I've found the built-in Android backup function handy. It covers OS settings, Google apps and related data. I've found it covers most third party apps but I've had a few restored naked leaving me to repopulate them.

I've also tried the various backup apps (all want to backup to an SD which is no good with the Nexus lacking a removable SD slot). They also tend to only backup the apps not the app data so they rank somewhere around useless for me.

Wug's does it right though. Apps and app data from encrypted or unencrypted device with backup file encrypted and stored on your computer not the Android devices own storage.

If your wife experiences software issues fixed in a later version of Android, you can also upgrade the device from Google's official firmware rather than waiting for your carrier to maybe eventually push ICS 4.0.4 or whatever is current by then. (A big fat WTF to my carrier for still not having pushed the 4.0.4 out for stock devices.. what the hell Rogers?)

Reply Score: 3

Bounty Member since:
2006-09-18

I've never had a crash on my HTC Incredible. If I had to guess some of you are "power users" installing a bunch of (interesting) apps that tend to mess with your phone environment.

You may have less crashes in more tightly controlled environments (iPhone) or envirnments with less (interesting) apps (Windows mobile).

I'm not saying this is certainly the case, but it's a guess as to why Android has been less than stable for some.

Reply Score: 2

tanzam75 Member since:
2011-05-19


You may have less crashes in more tightly controlled environments (iPhone) or envirnments with less (interesting) apps (Windows mobile).


On the contrary, Windows Mobile was very easy to kill. I had an HTC Windows Mobile phone that would freeze up multiple times a day. Even doing a hard reset wouldn't solve it. Finally, I read up on the XDA forums and did a hard reset -- but also skipped the carrier customizations. That left it in a state in which it was running only stock Microsoft code + drivers, the thing would stay up for a month.

That was when I concluded Windows Mobile had no future. Having OEMs preload craplets on Windows PCs is bad enough -- but doing the same thing on a phone, and preventing me from receiving calls? I simply don't have time to baby my phone like I do my computer.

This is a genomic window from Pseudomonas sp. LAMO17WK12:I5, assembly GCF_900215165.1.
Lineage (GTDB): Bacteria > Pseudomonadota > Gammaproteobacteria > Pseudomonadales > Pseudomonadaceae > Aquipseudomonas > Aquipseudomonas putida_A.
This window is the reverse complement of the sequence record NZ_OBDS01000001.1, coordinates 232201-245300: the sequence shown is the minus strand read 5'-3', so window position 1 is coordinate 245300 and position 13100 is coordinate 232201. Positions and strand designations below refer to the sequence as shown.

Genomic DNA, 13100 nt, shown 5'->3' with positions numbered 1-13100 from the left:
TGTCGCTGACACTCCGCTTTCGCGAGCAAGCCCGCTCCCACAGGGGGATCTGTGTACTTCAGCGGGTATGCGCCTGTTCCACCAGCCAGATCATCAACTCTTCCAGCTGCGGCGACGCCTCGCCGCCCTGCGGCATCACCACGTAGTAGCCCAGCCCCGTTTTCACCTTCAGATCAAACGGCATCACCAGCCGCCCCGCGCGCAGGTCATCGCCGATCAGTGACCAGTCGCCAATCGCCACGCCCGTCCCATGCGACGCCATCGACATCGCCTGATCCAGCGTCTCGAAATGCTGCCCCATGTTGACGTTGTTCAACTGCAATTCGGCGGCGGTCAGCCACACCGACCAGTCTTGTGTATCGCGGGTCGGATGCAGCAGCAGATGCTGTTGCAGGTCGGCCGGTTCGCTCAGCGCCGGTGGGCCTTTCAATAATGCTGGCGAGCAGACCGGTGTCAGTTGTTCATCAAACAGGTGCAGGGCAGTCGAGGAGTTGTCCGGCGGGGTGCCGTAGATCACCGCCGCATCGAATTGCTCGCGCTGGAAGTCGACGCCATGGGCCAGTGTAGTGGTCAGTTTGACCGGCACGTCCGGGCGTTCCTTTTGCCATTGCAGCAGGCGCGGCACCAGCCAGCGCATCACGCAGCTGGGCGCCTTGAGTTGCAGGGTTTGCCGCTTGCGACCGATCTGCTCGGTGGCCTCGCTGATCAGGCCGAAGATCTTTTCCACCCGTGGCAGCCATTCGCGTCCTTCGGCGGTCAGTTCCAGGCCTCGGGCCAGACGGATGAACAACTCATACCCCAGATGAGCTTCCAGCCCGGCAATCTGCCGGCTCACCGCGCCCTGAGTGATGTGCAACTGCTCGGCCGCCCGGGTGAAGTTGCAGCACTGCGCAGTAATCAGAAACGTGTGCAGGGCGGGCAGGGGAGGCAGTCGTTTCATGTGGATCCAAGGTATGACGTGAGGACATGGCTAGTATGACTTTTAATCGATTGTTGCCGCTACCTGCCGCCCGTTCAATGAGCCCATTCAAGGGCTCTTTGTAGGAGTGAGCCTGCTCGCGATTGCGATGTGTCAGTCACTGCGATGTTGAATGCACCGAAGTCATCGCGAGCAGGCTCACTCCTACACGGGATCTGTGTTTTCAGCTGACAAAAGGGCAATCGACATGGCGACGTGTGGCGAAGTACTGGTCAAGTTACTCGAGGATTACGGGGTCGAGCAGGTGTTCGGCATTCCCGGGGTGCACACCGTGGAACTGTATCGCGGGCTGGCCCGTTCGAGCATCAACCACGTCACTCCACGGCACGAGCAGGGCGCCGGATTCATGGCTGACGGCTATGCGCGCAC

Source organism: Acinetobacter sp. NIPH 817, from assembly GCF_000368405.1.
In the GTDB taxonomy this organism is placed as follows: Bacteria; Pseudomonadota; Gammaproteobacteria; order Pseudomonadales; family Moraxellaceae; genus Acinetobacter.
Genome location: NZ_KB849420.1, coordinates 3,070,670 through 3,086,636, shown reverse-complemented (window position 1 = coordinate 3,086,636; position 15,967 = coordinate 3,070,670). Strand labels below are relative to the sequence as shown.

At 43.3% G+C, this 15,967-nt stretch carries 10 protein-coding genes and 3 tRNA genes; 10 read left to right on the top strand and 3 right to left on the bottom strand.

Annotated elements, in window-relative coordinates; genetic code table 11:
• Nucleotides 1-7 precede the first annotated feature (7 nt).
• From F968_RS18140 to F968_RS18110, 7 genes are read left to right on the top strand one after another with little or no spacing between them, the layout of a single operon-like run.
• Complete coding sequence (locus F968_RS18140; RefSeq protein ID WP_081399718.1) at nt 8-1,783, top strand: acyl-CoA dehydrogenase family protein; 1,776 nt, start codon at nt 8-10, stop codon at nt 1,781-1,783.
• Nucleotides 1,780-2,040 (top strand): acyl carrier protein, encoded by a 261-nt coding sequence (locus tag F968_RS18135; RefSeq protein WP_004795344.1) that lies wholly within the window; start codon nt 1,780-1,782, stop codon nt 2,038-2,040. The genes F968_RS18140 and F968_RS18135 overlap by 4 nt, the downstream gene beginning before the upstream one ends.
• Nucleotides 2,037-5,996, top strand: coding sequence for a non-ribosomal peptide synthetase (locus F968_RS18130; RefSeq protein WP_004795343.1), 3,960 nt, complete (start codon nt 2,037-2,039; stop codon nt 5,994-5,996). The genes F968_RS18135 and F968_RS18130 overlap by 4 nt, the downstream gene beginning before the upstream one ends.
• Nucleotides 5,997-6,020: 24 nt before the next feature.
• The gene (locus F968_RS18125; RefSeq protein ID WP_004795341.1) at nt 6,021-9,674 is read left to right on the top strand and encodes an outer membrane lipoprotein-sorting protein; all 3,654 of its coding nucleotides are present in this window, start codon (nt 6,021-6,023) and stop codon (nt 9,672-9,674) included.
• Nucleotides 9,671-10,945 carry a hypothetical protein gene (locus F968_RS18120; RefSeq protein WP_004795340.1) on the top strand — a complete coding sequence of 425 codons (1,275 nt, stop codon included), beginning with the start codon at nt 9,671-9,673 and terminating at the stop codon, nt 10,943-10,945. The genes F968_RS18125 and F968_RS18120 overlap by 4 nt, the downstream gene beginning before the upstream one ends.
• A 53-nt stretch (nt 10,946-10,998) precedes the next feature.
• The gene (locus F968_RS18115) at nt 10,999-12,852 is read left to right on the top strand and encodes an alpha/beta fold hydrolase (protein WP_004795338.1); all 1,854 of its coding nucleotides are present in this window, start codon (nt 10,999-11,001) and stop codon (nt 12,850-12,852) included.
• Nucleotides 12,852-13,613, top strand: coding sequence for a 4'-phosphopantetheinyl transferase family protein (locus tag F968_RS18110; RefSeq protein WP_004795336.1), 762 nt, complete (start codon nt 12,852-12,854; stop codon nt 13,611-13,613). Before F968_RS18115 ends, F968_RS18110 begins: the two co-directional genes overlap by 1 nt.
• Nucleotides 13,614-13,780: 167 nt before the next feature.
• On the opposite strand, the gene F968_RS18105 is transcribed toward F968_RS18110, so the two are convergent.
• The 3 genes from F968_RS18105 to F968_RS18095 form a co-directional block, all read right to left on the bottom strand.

And that was only the carrier preloads! I didn't install anything else on that phone!

Or perhaps you meant Windows Phone. That falls into the iOS category of "tightly controlled."

Edited 2012-06-07 19:18 UTC

Reply Score: 2

Morgan Member since:
2005-06-29

You're right, it's that tight control that likely leads to the stability and responsiveness of the device. It's a trade-off, and one I'm willing to make when it means the difference between keeping a client satisfied or not. Speaking of, I just got a call from the same client my Admiral had hung up on several times last week, and the first thing she asked was "did you get your phone fixed?" That speaks volumes to me.

Reply Score: 2

Flatland_Spider Member since:
2006-09-01

I haven't had a crash on the Samsung Captivate either. It was just my wife and her Captivate.

At least the iPhone I have for work can be easily backed up to iTunes or iCloud, so if I have to wipe it it's not as much of a chore to get my data and apps back.

To be quite honest, if a single, non-malicious app can render an OS completely useless, in this case Spotify, then the OS has problems. I can understand the app being crap, but that's no excuse for taking down every other app on the phone.

Reply Score: 2

jnemesh Member since:
2008-04-08

Androids are easy to fix, ESPECIALLY the Nexus models! You really can't blame anyone for the crashes when you were running MIUI...custom ROMs are prone to crashing...if you want stability, use a stock ROM!

Avoid "free" apps as well. Even the good ones drain battery life to feed you ads to "pay" for the app! Spend the $2-$5 for the app...it's not going to kill your wallet and your phone will thank you! Also, "free" apps are the major source of malware. ONLY buy from trusted developers and PAY ATTENTION to the permissions you grant your apps!

If you keep your phone free of "crapps", you shouldn't have any problems with your wife's Nexus.

Reply Score: 1

Flatland_Spider Member since:
2006-09-01

The problems started while she was running the stock ROM.

How is Android easy to fix? I'd really like to know. I'd like to be able to fix it without resorting to wiping the phone every time.

Yeah, apps are probably the problem. The last episode of crashes started when she downloaded Spotify.

Reply Score: 1

Nelson Member since:
2005-11-29

The answer shouldn't be "avoid this" and "avoid that" the platform should protect the end user from such problems.

Besides, how many people genuinely get to run a stock AOSP ROM? The majority of phones sold have that TouchWiz bullshit or that Sense crap splattered all over it.

Reply Score: 3

Flatland_Spider Member since:
2006-09-01

The answer shouldn't be "avoid this" and "avoid that" the platform should protect the end user from such problems.


This. (I can't bump your score, or I would.)

Edited 2012-06-07 19:26 UTC

Reply Score: 1

RE: Where does this leave Sprint?